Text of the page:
Getting water smart, metal by metal

water

Water is a key ingredient in metal production.

 

By Emily Lehmann

In an arid country like Australia, we need to make sure we do our best to conserve water and we’ve come up with a way that will help industry do just that.

It involves life cycle analysis, and it can calculate the amount of water used – both directly and indirectly – in the production of metals.

To give you an idea, we calculated that it takes 1600 litres of water to make the 19 kilograms of copper in an average medium-sized car. Add up the water required to make all of the other metals found in your car and you’re practically driving around a swimming pool!

Water is an essential ingredient in a metal’s transformation from an impure mineral ore to a pure metal product. The more impurities, or the lower the grade of the ore, the more water it takes to process it.

In Australia many of our high grade ores have been depleted, so industry is increasingly mining these lower-grade ores. Mines are also often located in remote Australia where water is a scarce resource so as you can imagine, the interest in reducing water use is high.

While the minerals industry already makes good use of water recycling opportunities, this in itself is not always the best way to improve sustainability.

There's more copper (and water) in your car than you might think.

There’s more copper (and water) in your car than you might think.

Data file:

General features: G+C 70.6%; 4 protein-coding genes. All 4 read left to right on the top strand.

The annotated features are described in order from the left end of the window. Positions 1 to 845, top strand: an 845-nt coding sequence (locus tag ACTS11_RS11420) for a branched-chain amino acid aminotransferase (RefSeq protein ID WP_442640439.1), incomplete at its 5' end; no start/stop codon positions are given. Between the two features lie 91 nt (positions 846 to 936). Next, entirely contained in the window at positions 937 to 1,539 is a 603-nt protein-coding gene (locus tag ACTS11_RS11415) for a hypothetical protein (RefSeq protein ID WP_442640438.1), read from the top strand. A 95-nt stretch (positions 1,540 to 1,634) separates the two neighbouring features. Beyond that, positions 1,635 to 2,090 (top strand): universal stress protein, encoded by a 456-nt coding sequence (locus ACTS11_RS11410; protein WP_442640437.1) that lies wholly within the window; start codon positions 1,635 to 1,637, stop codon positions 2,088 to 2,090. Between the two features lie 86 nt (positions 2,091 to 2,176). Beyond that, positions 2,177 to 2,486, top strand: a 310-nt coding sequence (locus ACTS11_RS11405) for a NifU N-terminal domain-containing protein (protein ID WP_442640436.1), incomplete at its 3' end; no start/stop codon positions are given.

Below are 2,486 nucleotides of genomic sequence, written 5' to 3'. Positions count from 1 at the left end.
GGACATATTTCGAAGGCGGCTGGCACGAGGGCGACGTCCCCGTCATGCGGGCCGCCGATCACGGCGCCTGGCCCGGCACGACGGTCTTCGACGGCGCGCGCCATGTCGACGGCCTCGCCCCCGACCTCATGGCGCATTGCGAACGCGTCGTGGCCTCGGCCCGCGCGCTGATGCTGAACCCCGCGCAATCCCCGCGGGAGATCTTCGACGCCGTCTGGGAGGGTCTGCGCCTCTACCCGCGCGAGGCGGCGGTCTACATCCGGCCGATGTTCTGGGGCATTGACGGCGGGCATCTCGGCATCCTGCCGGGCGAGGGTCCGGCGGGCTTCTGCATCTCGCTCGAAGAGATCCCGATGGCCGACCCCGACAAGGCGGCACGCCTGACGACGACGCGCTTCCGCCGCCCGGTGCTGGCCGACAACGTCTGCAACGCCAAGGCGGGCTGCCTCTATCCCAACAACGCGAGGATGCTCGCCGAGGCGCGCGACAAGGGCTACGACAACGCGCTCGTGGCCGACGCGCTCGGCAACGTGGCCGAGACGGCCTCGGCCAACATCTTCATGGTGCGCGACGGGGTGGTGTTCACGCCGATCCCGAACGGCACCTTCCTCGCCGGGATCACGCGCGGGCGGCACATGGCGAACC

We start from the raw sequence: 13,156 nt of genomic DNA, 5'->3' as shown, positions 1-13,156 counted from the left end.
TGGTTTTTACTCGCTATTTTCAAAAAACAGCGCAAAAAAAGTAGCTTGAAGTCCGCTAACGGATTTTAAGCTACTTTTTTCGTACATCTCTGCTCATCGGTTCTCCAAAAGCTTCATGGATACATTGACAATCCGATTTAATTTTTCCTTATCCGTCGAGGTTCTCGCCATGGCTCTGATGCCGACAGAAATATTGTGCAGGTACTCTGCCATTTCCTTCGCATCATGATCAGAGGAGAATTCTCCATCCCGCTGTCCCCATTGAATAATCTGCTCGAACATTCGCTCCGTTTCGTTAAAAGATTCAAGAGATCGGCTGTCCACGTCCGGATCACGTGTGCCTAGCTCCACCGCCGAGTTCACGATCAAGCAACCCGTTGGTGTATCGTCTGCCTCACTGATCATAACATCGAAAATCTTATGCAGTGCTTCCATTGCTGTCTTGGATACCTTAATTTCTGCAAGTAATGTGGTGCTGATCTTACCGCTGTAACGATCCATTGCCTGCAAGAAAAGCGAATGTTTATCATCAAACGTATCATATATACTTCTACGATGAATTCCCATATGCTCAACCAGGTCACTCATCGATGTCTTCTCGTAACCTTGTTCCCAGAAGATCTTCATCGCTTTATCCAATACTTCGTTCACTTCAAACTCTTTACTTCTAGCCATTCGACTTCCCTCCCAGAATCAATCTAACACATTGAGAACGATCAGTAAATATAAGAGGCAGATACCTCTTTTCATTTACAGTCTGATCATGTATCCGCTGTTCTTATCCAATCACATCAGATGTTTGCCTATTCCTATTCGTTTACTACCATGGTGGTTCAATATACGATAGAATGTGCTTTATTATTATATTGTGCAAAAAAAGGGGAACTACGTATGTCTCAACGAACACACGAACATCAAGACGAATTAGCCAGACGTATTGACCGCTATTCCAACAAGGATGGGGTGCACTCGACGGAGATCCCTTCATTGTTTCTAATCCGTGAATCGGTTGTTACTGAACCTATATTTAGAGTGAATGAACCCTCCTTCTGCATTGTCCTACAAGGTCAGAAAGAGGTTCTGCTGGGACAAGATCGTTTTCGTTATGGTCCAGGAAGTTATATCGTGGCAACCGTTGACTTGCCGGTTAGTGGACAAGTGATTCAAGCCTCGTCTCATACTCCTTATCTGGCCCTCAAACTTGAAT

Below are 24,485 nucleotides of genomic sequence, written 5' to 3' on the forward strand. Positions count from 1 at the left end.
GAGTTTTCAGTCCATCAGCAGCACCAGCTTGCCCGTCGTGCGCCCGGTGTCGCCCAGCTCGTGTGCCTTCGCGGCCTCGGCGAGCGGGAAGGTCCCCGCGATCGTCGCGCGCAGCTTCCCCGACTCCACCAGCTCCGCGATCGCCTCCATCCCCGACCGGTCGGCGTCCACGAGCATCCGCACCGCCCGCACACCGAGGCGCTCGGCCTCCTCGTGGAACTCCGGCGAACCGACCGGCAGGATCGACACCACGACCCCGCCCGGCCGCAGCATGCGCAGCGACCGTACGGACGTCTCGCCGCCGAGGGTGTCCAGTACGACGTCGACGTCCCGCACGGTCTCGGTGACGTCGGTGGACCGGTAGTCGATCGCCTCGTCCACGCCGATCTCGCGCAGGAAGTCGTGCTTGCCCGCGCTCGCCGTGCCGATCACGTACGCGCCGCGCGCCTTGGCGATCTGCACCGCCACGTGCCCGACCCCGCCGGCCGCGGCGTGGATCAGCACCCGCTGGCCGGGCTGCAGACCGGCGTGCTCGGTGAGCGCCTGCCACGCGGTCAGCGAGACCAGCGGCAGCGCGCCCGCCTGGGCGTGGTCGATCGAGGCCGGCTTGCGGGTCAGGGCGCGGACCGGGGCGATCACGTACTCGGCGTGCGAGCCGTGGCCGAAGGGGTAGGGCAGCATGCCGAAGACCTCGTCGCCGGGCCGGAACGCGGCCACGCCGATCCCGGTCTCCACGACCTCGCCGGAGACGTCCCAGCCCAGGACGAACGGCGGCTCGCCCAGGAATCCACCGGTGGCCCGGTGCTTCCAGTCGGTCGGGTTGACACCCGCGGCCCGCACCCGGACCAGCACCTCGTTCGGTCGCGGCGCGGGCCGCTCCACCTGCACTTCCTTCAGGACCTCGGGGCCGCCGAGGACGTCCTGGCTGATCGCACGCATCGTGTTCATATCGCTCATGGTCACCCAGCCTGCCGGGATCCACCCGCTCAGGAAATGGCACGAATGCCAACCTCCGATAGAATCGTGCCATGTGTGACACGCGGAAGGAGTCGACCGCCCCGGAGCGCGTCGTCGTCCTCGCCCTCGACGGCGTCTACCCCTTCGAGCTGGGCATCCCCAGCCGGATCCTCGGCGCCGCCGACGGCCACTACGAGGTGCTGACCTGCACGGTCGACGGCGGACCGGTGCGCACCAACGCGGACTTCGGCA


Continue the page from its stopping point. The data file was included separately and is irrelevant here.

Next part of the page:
“Recycling water is not always a straightforward task,” says lead researcher, Dr Nawshad Haque.

“Water may be degraded or contaminated during mineral extraction and production processes, and in order for it to be reused it must be treated to meet the specifications required for plant operations.”

Our research team focussed on the most water intensive metals including nickel, copper and gold. By providing information on water usage and comparisons to other industrial processes, the tool will enable better water management.

You can read the full story in the latest issue of resourceful, released this week.


Mega-pest worms its way into Brazil

Helicoverpa armigera_5

By Wee Tek Tay, Research Scientist, CSIRO Biosecurity Flagship

We often speak of the risks of new invasions in our increasingly interconnected world, and stress the need for a strong and reliable biosecurity system to safeguard our borders.

As global trading and markets increase, it’s essential to develop our ability to detect incursions using new and innovative surveillance techniques combined with rapid identification capabilities.  This is important because Incursions by exotic pests and diseases have the potential to seriously impact Australia’s people, agricultural industries and unique environment.

And right now, a team of Australian and international scientists are working closely with colleagues in Brazil as one of the most destructive pests known to agriculture – the cotton bollworm (Helicoverpa armigera) – worms its way into Brazilian agricultural fields.

Helicoverpa armigera has long been recognised as a serious biosecurity threat to the Americas, where it has the potential to establish across the South and North American continent with far greater anticipated potential economic loss to corn and cotton than the closely related Helicoverpa zea which is endemic to the Americas.